Obama, Pelosi Make Enemies at the CIA

Obama, Pelosi Make Enemies at the CIA

By Jack Kelly - May 12, 2009

House Speaker Nancy Pelosi (D-Cal) has been in the forefront of those Democrats who've been urging that the Justice Department lawyers who declared lawful the "enhanced interrogation techniques" the CIA employed on a handful of al Qaida bigwigs be prosecuted.

A report last week from the Director of National Intelligence to the Senate Intelligence Committee makes it plain Ms. Pelosi -- then the ranking Democrat on the House Intelligence Committee -- was fully briefed on those techniques, and made no objection to them.

On Sept. 4, 2002, Ms. Pelosi, Rep. Porter Goss (then the chairman of the House Intelligence Committee and later CIA Director) and two aides were briefed by the CIA. The briefing was entitled: "Briefing on EITs including use of EITs on Abu Zubaydah, background on authorities, and a description of particular EITs that had been employed."

Disclosure of the report makes it plain to all but the willfully blind that Ms. Pelosi was lying at a news conference in April when she said: "We were not, and I repeat, were not told that waterboarding or any of these other enhanced interrogation techniques were used."

Mr. Goss had intimated as much in an op-ed in the Washington Post April 25: "I am slack-jawed that members claim to have not understood that the techniques on which they were briefed were to actually be employed; or that specific techniques such as ‘waterboarding' were never mentioned."

I noted in an earlier column the Bush presidency began to implode when some senior officials in the CIA began a covert campaign against him, and speculated that President Obama and Congressional Democrats risked making a formidable enemy by disclosing explicit details of the interrogation techniques, and waffling over whether the CIA officers who employed them might be subject to prosecution. It seems to me the CIA has drawn its first Democratic blood.

CIA Director Leon Panetta tried to give Ms. Pelosi cover by asserting in a cover letter that the CIA memo may not have been accurate, which is not a good way to improve morale at the agency he nominally heads. But Rep. Peter Hoekstra (R-Mich), the ranking Republican on the House Intelligence Committee, hinted in an interview with a Capitol Hill newspaper the CIA has more shoes to drop on Ms. Pelosi's head.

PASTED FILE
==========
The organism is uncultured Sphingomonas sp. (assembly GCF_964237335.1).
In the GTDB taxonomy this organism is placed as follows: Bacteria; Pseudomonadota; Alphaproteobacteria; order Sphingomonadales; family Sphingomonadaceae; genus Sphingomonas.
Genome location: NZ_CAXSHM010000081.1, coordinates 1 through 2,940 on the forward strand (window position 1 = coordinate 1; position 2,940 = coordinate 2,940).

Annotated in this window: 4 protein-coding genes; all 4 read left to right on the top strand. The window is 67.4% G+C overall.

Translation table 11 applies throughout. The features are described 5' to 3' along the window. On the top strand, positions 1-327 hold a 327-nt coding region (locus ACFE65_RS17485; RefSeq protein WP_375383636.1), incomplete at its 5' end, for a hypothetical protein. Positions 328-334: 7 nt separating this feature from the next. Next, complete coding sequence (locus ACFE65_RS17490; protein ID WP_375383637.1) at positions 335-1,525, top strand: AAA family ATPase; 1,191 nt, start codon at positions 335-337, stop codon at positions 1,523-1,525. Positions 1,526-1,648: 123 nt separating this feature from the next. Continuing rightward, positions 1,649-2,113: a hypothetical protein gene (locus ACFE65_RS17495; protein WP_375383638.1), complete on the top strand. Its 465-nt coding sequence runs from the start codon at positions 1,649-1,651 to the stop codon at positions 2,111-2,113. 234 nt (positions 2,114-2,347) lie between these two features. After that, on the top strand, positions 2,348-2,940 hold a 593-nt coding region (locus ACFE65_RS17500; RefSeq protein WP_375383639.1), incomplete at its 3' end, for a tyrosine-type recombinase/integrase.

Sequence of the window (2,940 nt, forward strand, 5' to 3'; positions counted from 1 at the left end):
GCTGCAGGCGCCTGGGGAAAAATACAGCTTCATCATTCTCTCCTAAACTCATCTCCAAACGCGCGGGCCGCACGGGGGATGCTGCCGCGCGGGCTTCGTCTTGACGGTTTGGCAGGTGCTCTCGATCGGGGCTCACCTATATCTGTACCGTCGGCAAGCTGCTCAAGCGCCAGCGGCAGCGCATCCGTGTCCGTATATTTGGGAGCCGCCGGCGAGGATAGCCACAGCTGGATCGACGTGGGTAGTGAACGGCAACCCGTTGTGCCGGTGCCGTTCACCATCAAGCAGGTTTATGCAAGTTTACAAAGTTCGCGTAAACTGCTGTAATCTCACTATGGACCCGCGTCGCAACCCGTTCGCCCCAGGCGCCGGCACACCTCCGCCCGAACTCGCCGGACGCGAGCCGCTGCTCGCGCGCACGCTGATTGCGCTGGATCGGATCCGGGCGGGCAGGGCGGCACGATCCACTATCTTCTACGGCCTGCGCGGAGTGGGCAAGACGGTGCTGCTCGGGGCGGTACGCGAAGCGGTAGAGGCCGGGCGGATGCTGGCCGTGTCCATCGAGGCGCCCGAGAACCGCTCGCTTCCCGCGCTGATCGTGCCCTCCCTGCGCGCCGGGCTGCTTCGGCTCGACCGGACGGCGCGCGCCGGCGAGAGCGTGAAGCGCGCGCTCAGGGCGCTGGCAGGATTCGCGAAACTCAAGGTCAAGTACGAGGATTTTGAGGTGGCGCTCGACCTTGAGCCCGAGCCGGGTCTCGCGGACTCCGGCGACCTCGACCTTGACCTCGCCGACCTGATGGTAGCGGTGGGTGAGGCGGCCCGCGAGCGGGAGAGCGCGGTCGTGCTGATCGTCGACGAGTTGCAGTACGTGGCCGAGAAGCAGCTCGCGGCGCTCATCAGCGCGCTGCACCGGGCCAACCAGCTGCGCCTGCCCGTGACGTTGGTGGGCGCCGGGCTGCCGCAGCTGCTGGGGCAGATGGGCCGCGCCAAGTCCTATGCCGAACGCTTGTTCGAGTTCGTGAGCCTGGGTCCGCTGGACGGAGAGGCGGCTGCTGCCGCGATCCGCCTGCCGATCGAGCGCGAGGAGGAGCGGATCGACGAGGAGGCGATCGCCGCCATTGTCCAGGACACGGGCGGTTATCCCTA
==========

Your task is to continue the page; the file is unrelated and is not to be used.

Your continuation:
"He has seen documents that would clarify exactly what the Speaker was briefed on," Mr. Hoekstra's press secretary told a reporter after the interview.

It is shabby enough when politicians develop amnesia for partisan reasons, as when Sens. John Kerry and Hillary Clinton forgot why it was they had voted to authorize war with Iraq. But what Ms. Pelosi did was much worse. She was proposing to ruin the lives of lawyers who had acted in good faith by rendering opinions with which she recorded no objection to at the time. She wasn't just trying to criminalize a policy disagreement. She was trying to criminalize ex post facto a policy she'd agreed with.

Thanks to this disclosure about Ms. Pelosi, we probably will hear little more about prosecution of former Bush administration officials. As Michael Goldfarb of the Weekly Standard asked: "How can Democrats in Congress possibly investigate the alleged abuses of the Bush administration when their own leader was complicit in approving the very techniques they would now call torture?" Now it's Republicans who want to have hearings.

Like Speaker Pelosi, President Obama is discovering that pandering to the moonbats isn't cost free. Congress has refused to fund closure of the prison at Guantanamo Bay until the president makes clear what he intends to do with the terrorists incarcerated there. The prospect that some will be released into the civilian population has Democrats scurrying for cover.

On the campaign trail, Mr. Obama denounced the Bush administration's plans to try some of the terrorists by military commissions as "an enormous failure." But now that he's president, Mr. Obama has decided military commissions are a good idea after all. Hypocrisy is the tribute vice pays to virtue.

Jack Kelly is a columnist for the Pittsburgh Post-Gazette and The Blade of Toledo, Ohio.

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